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The California Community Redevelopment Act was enacted in 1945 to give local governments the tools necessary to address problems such as blight, degraded buildings, and a lack of housing. While the Act is now known as Community Redevelopment Law (CRL), the goals of redevelopment remain the same: to focus on problems in developed areas. The CRL was revised in 1993 to further restrict and focus redevelopment activities, ensuring that they can occur only in predominately urbanized areas on previously or currently developed properties.
There are 397 active redevelopment agencies throughout California, all of which are overseen by the local city council, county board of supervisors or a separate appointed board. Because they are locally governed and their boards are comprised of local elected or appointed officials, redevelopment agencies are in the best position to work with local citizens and businesses to identify community needs and to work with private investors on local projects to meet those needs. Redevelopment agencies support jobs, replace and upgrade infrastructure such as streets, water lines, and sewers, fund affordable housing, provide community facilities, clean-up contaminated properties, and encourage sustainable communities.
Redevelopment is a process authorized under California law that enables local government entities to revitalize deteriorated and blighted areas in their jurisdictions. Redevelopment agencies develop a plan and provide the initial funding to launch revitalization of identified areas. In doing so, redevelopment encourages and attracts private sector investment that otherwise wouldn’t occur. Redevelopment activities create jobs and expand business opportunities, provide housing for families most in need, help reduce crime, improve infrastructure and public works, and cleanup of environmentally-threatened and rundown areas.
Revitalization of blighted areas does not happen on its own. Often, the private sector is reluctant to invest in such areas because the risk and costs associated with doing so outweigh the benefits. Redevelopment serves as a catalyst for private investment by providing the initial plan and seed money that ultimately breathes new life into areas in need of economic development and new opportunity. The initial community improvements made by redevelopment agencies, coupled with their commitment of funds and low-cost financing, reduce the cost and risk factors associated with these projects. In essence, redevelopment agencies make these projects more attractive and economically feasible for the private sector to undertake.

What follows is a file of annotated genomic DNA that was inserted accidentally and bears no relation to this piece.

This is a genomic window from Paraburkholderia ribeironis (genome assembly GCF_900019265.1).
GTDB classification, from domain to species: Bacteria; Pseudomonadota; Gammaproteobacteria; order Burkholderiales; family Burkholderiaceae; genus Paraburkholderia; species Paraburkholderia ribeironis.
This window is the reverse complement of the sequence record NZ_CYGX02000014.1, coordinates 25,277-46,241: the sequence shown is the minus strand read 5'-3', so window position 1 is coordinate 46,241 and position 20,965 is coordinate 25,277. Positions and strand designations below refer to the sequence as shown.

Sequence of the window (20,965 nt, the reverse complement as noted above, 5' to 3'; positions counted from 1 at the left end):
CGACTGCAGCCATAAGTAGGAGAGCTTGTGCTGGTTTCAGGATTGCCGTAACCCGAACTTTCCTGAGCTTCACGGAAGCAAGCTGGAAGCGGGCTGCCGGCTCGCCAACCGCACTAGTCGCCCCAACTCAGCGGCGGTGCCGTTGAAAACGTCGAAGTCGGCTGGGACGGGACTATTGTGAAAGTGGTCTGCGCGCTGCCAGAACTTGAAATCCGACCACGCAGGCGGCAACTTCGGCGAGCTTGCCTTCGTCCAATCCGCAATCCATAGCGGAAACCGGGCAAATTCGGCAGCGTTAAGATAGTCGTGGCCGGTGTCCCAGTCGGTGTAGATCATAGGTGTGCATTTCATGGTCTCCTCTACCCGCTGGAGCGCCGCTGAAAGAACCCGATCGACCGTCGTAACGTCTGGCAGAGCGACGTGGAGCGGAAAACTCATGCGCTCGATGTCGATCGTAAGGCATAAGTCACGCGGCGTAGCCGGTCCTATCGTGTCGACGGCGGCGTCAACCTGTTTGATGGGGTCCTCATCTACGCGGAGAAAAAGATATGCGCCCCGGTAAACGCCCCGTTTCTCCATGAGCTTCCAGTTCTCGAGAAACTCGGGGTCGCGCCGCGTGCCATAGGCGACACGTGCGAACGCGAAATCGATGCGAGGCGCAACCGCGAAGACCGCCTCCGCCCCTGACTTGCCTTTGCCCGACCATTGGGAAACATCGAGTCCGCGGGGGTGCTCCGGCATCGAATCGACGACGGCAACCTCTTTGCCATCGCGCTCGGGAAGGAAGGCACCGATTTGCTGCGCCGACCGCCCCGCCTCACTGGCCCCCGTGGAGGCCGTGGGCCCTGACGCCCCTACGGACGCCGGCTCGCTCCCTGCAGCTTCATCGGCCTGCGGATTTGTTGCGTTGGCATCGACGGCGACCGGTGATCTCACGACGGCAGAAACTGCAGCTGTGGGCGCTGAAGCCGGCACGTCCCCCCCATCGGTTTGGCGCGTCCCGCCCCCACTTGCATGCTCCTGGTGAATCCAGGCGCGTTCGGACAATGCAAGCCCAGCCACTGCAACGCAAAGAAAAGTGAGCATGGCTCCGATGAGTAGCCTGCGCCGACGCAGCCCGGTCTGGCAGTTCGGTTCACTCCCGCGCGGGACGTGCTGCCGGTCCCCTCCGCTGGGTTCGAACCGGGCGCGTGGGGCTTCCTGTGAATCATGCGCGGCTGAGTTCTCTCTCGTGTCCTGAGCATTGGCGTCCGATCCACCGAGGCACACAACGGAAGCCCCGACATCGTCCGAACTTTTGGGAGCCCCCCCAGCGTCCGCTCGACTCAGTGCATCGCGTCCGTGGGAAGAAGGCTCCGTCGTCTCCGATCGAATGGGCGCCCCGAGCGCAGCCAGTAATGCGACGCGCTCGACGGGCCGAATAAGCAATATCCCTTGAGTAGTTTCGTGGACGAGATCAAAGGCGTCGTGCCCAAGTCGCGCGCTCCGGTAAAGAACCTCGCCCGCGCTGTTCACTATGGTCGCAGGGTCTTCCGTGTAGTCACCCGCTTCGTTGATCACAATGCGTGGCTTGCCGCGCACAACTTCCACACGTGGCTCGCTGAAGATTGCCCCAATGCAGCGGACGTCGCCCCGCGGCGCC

Specifically, redevelopment agencies encourage private investment by:
Redevelopment agencies do not levy taxes and do not have the ability to raise taxes. They simply receive a portion of the property tax revenues generated when property values rise as a result of new investment. When redevelopment agencies improve deteriorated areas, property values within those areas rise, thus, increasing property tax revenues. The increased property taxes resulting from redevelopment activity are referred to as “tax increment.” State law allows redevelopment agencies to pledge tax increment so that they can repay bonds and other types of debt incurred to make investments in project areas. In essence, redevelopment agencies fund themselves when they make improvements to their communities. They stimulate increases in property values that otherwise would not have occurred.
Redevelopment plays a critical role in providing housing affordable for working families, low-income seniors, and disabled individuals. Agencies are required to deposit at least 20 percent of the property tax revenues generated from their activities into a special fund called a “Low- and Moderate-Income Housing Fund.” These funds can only be used for the purpose of increasing, improving, and preserving the community’s supply of affordable housing for very low-, low-, or moderate-income households.